Papua New Guinea will be the first host in an ongoing commitment to play NRL pre-season trial matches in Pacific nations as part of a joint initiative between the ARL Commission and Federal Government.
The Minister for Foreign Affairs, Marise Payne, joined ARLC chairman Peter Beattie, CEO of Netball Australia Marne Fechner and representatives from the PNG Orchids women's rugby league team and PNG Pepe's netball team for the announcement in Brisbane on Wednesday.
The funding will assist the Orchids in preparing for the Pacific Test next month and also the Downer Rugby League World Cup Nines tournament to be held at Bankwest Stadium in October. It will build on their historic involvement in the 2017 World Cup.
As part of the commitment to boost the social impact of rugby league, Beattie announced that pre-season trials with some of the game's biggest stars would be held in Samoa, Tonga and Fiji in the years following the 2020 match in PNG.
"There is an overall strategy here about engagement with the Pacific," Beattie explained.
"To be frank, the Pacific is going to be one of the fastest-growing areas outside of Australia for rugby league, full stop.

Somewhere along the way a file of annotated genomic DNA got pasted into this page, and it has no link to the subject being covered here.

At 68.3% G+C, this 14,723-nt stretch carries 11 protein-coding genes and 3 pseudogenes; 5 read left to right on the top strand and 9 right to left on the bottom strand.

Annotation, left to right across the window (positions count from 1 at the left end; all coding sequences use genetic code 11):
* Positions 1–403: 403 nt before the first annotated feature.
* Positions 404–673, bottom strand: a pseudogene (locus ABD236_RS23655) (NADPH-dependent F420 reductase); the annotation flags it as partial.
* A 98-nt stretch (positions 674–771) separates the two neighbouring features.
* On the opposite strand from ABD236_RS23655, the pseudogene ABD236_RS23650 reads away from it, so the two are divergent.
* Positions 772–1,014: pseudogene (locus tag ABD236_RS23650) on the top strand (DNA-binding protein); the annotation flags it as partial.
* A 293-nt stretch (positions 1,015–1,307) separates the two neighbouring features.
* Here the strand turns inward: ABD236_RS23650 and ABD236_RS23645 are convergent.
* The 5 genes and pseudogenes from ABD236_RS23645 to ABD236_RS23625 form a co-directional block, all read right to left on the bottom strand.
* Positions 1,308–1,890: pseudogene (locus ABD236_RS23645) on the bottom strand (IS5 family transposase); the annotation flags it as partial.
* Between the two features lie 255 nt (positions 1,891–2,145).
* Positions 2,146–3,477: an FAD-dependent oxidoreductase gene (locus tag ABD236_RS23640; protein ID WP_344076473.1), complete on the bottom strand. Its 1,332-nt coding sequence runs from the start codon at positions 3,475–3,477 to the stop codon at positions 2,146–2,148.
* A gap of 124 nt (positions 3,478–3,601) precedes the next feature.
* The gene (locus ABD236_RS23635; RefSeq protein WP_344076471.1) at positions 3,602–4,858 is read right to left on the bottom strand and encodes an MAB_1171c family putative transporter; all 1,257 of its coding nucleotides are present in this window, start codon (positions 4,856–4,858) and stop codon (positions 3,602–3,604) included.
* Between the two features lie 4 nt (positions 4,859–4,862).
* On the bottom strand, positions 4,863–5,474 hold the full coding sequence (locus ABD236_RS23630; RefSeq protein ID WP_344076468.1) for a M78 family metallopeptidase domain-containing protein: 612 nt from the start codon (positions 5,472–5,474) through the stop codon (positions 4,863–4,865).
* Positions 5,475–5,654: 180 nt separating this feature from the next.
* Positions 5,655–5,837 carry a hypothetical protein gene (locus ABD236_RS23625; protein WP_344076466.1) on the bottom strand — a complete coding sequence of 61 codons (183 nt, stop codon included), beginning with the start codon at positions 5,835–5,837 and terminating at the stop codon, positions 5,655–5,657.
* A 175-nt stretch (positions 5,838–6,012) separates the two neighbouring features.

"We'll obviously be looking to do it on a long-term basis. The minister mentioned 2020 but there will also be trial matches elsewhere.
"We are determined to see greater engagement with the Pacific but we couldn't do it without the support of DFAT [Department of Foreign Affairs and Trade] and the Federal Government."
We are determined to see greater engagement with the PacificARLC chairman Peter Beattie
For Amelia Kuk, a former Jillaroo who was part of the PNG Orchids team in the 2017 World Cup, supporting the women's game in PNG will stretch beyond the rugby league field.
"They are breaking down barriers," Kuk told NRL.com.
"We come from such a male-dominated country and rugby league is the national sport in PNG. The male players who play for the Kumuls and in the NRL, they are worshipped and treated like royalty when they go back home and this shows that women can do the same.
"Just knowing that the Orchids are the female version of the Kumuls shows how far they have come in breaking down those barriers and stereotypical mindset that women should stay at home and not take part in sport.
"The funding that we have received from the Australian government helps us massively.
"Some of our girls have never even been on a plane before so to get that opportunity to fly to Australia and see the standard of footy here and to take that back to improve the game in PNG is a huge privilege."
The support of the Orchids and Pepes forms an important part of the Federal Government’s Sports Diplomacy 2030 strategy that was launched in February and which recognises the power of sport to influence throughout the Pacific region.
"We know that they are pioneers of elite women's sport in Papua New Guinea and these two events are going to strengthen pathways for elite sportswomen and most importantly grow participation in these sports in PNG," Ms Payne said.